Louis CK has 2,479,161 followers on Twitter, but follows just one person: Colin Quinn. Who the hell is Colin Quinn? He's a comedian whose Tweets have been lauded by Vanity Fair and The New York Times (whose comedy critic, Jason Zinoman, described Quinn as “always slightly ahead of the curve” but “perpetually underrated”).
Obviously I wanted to interview this lunatic. So I contacted him and his friends. This is what they told me: he was born in 1959 and grew up in Brooklyn. As a child he heckled people from his window, especially men leaving bars alone (“Ha ha, didn't get laid”). His parents divorced when he was a teenager and he became a loudmouth (one teacher choked him).
At college he was kicked off campus for vandalism and fighting, so he started bartending in Manhattan and spent a several nights in jail for drunkenness. On his way to his first ever open-mic he was arrested for buying speed and did the set in jail (he bombed). At 24, he got sober and started stand-up properly (“Me and Chris Rock would drive to the city in our mothers' cars”). When he got a one-line part in Crocodile Dundee II he rewrote the script with himself as co-star (the director ignored his rewrite). “That's the kind of delusional arrogance I'm capable of,” he says. In 1986 he became a regular at the Comedy Cellar (“He hung out at the bar with Jon Hayman, who became a writer on Seinfeld,” says its owner Noam Dworman. In 1987 he was hired by MTV then quit after three years. In 1995 he joined Saturday Night Live, but quit after five years because producers hesitated over his contract. Mike Myers asked him to play Dr Evil's son in Austin Powers. He said no. He was offered sit-coms but refused them.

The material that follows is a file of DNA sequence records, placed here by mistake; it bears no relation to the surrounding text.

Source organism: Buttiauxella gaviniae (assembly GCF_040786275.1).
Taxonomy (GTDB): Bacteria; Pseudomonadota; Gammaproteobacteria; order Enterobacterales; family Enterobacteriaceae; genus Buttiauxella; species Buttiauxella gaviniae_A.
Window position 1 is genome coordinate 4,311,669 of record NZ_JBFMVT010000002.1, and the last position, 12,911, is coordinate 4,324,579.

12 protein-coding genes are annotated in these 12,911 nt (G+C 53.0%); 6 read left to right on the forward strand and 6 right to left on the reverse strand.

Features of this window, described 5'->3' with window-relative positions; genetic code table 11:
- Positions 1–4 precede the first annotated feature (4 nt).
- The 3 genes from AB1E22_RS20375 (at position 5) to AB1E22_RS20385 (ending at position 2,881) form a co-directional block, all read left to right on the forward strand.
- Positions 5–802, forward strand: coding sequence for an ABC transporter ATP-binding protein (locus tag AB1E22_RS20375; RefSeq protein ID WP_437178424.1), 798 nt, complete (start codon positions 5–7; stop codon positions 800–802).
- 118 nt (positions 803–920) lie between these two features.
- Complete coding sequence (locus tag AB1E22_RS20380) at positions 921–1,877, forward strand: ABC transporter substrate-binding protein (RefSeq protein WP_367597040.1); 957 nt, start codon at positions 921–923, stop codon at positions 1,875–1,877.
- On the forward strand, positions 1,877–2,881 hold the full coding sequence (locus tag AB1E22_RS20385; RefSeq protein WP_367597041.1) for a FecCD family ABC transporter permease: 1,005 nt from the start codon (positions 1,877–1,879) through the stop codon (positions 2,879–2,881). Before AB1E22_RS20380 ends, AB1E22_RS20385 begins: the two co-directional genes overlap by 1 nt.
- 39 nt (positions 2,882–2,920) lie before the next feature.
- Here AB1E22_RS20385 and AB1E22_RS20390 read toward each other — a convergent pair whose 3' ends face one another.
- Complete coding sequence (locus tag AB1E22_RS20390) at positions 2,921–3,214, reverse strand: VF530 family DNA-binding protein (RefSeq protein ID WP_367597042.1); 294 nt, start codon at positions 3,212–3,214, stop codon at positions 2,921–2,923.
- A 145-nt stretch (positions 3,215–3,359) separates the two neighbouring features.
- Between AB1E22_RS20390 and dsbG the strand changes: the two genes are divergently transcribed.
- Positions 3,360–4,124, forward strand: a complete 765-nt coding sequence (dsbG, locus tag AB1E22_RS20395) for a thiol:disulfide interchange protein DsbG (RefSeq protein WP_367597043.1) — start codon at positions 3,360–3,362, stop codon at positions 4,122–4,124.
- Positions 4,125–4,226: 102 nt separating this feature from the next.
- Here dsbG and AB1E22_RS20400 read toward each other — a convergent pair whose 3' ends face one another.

“To have these people write a show for me?” he says. “And I'm going to stand there and read these horrible lines? It would be death. It would end in death for me.”
He cultivated a gang of comedians at the Cellar and when he got his own TV show, Tough Crowd, he hired them as regulars (it was a discussion show) and they were as brutal and funny as they were at the Cellar. That was in 2002. Two years later it was cancelled.
In 2010 he wrote a one-man show about empires, Long Story Short, which his friend, Jerry Seinfeld produced and directed. It became a Broadway hit and an HBO DVD. Now his new theatre show, Unconstitutional, is playing in Manhattan. And he's the keynote speaker at the Montreal comedy festival.
“People who know him really think he's kind of a genius,” says Dworman.
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